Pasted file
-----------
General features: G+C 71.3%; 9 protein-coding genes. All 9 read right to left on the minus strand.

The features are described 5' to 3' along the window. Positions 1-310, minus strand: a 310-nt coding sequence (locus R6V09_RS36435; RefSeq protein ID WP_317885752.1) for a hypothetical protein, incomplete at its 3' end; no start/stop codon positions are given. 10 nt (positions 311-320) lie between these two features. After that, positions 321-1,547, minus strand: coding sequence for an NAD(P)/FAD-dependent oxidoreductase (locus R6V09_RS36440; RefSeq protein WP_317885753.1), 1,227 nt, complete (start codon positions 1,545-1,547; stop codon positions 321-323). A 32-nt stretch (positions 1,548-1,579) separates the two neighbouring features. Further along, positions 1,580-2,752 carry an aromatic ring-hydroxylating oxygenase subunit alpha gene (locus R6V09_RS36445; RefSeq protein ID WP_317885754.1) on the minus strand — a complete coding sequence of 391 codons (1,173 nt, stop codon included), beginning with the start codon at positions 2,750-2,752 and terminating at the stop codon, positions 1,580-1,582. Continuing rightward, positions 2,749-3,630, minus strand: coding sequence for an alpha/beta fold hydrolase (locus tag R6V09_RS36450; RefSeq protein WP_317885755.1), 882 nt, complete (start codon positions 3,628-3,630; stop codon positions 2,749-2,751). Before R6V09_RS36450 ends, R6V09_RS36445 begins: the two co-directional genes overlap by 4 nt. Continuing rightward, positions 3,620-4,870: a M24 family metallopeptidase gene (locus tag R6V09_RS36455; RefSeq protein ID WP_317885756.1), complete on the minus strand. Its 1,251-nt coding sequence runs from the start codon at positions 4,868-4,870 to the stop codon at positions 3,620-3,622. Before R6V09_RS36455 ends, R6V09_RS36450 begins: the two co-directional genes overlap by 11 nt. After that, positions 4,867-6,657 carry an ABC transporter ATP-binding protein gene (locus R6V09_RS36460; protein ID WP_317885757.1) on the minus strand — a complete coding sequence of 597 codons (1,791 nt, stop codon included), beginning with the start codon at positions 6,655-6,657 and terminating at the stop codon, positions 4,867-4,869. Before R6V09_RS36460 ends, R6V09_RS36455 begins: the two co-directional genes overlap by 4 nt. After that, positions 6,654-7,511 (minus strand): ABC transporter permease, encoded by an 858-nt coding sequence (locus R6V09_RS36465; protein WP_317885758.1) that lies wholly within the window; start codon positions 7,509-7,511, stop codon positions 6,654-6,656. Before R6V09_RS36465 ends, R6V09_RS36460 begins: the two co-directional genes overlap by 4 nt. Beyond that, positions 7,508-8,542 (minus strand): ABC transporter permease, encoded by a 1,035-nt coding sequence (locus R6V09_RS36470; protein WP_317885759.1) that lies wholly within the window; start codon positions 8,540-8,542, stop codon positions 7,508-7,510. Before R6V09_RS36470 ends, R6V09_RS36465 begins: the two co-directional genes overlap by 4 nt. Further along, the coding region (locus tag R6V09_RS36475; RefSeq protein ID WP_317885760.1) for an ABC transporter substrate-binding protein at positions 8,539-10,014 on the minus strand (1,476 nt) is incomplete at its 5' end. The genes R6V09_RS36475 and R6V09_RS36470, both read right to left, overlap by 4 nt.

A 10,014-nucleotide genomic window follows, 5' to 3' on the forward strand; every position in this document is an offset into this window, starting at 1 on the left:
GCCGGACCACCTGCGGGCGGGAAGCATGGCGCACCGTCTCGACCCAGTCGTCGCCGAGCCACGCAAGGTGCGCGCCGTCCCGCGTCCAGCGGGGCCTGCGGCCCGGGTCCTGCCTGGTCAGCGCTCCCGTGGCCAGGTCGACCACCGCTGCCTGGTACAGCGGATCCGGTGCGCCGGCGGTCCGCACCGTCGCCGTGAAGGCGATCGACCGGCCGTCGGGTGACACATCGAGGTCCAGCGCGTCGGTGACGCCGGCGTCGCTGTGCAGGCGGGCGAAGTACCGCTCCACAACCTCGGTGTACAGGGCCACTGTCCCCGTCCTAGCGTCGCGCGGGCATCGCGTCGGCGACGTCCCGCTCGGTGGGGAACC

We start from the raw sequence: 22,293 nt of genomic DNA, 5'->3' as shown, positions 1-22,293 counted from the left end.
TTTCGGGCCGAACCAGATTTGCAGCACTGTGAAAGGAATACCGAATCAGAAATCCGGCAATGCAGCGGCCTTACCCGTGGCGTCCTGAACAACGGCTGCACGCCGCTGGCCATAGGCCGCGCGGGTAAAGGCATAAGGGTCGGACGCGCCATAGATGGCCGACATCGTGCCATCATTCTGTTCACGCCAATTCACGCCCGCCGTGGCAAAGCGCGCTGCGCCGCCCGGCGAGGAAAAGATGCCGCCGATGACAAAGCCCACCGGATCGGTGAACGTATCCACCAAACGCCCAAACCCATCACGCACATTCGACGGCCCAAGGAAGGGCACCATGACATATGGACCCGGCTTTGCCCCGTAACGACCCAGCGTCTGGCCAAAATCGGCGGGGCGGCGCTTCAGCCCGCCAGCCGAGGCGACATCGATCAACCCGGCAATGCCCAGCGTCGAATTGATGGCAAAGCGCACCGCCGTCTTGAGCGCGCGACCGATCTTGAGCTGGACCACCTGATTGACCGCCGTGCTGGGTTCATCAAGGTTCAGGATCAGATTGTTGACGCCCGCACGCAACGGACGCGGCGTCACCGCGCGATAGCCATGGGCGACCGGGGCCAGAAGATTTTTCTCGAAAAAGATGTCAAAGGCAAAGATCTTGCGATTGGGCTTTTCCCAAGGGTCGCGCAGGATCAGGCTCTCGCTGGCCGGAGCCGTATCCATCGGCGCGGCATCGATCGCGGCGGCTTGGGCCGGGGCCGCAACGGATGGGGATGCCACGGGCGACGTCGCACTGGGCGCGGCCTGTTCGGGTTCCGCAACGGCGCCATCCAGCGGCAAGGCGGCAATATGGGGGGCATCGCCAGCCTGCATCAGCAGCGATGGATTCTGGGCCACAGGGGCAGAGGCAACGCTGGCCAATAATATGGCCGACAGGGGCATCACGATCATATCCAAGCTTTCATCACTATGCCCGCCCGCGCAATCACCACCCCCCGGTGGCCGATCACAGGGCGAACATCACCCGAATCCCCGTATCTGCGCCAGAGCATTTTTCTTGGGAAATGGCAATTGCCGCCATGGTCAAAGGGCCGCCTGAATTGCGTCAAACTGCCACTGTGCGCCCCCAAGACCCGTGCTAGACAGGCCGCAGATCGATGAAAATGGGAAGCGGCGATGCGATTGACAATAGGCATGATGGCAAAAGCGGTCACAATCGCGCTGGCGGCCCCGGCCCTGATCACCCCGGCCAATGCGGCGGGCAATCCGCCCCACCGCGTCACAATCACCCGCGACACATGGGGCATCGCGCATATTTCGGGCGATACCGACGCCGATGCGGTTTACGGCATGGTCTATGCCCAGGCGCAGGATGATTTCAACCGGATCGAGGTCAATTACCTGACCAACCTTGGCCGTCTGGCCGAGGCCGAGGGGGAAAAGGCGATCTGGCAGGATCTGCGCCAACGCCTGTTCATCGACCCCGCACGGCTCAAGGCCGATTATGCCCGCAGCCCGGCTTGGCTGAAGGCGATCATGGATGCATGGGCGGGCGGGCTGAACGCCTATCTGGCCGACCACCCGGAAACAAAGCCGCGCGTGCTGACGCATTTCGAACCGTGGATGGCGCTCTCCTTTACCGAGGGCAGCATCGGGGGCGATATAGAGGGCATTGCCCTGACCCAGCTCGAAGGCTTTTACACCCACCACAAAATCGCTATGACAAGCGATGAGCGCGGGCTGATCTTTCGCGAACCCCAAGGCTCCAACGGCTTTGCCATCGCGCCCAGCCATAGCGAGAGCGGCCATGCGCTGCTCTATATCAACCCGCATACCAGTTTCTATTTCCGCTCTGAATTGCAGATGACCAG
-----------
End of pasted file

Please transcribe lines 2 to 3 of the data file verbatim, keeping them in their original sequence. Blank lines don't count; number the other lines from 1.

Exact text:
The features are described 5' to 3' along the window. Positions 1-310, minus strand: a 310-nt coding sequence (locus R6V09_RS36435; RefSeq protein ID WP_317885752.1) for a hypothetical protein, incomplete at its 3' end; no start/stop codon positions are given. 10 nt (positions 311-320) lie between these two features. After that, positions 321-1,547, minus strand: coding sequence for an NAD(P)/FAD-dependent oxidoreductase (locus R6V09_RS36440; RefSeq protein WP_317885753.1), 1,227 nt, complete (start codon positions 1,545-1,547; stop codon positions 321-323). A 32-nt stretch (positions 1,548-1,579) separates the two neighbouring features. Further along, positions 1,580-2,752 carry an aromatic ring-hydroxylating oxygenase subunit alpha gene (locus R6V09_RS36445; RefSeq protein ID WP_317885754.1) on the minus strand — a complete coding sequence of 391 codons (1,173 nt, stop codon included), beginning with the start codon at positions 2,750-2,752 and terminating at the stop codon, positions 1,580-1,582. Continuing rightward, positions 2,749-3,630, minus strand: coding sequence for an alpha/beta fold hydrolase (locus tag R6V09_RS36450; RefSeq protein WP_317885755.1), 882 nt, complete (start codon positions 3,628-3,630; stop codon positions 2,749-2,751). Before R6V09_RS36450 ends, R6V09_RS36445 begins: the two co-directional genes overlap by 4 nt. Continuing rightward, positions 3,620-4,870: a M24 family metallopeptidase gene (locus tag R6V09_RS36455; RefSeq protein ID WP_317885756.1), complete on the minus strand. Its 1,251-nt coding sequence runs from the start codon at positions 4,868-4,870 to the stop codon at positions 3,620-3,622. Before R6V09_RS36455 ends, R6V09_RS36450 begins: the two co-directional genes overlap by 11 nt. After that, positions 4,867-6,657 carry an ABC transporter ATP-binding protein gene (locus R6V09_RS36460; protein ID WP_317885757.1) on the minus strand — a complete coding sequence of 597 codons (1,791 nt, stop codon included), beginning with the start codon at positions 6,655-6,657 and terminating at the stop codon, positions 4,867-4,869. Before R6V09_RS36460 ends, R6V09_RS36455 begins: the two co-directional genes overlap by 4 nt. After that, positions 6,654-7,511 (minus strand): ABC transporter permease, encoded by an 858-nt coding sequence (locus R6V09_RS36465; protein WP_317885758.1) that lies wholly within the window; start codon positions 7,509-7,511, stop codon positions 6,654-6,656. Before R6V09_RS36465 ends, R6V09_RS36460 begins: the two co-directional genes overlap by 4 nt. Beyond that, positions 7,508-8,542 (minus strand): ABC transporter permease, encoded by a 1,035-nt coding sequence (locus R6V09_RS36470; protein WP_317885759.1) that lies wholly within the window; start codon positions 8,540-8,542, stop codon positions 7,508-7,510. Before R6V09_RS36470 ends, R6V09_RS36465 begins: the two co-directional genes overlap by 4 nt. Further along, the coding region (locus tag R6V09_RS36475; RefSeq protein ID WP_317885760.1) for an ABC transporter substrate-binding protein at positions 8,539-10,014 on the minus strand (1,476 nt) is incomplete at its 5' end. The genes R6V09_RS36475 and R6V09_RS36470, both read right to left, overlap by 4 nt.

A 10,014-nucleotide genomic window follows, 5' to 3' on the forward strand; every position in this document is an offset into this window, starting at 1 on the left: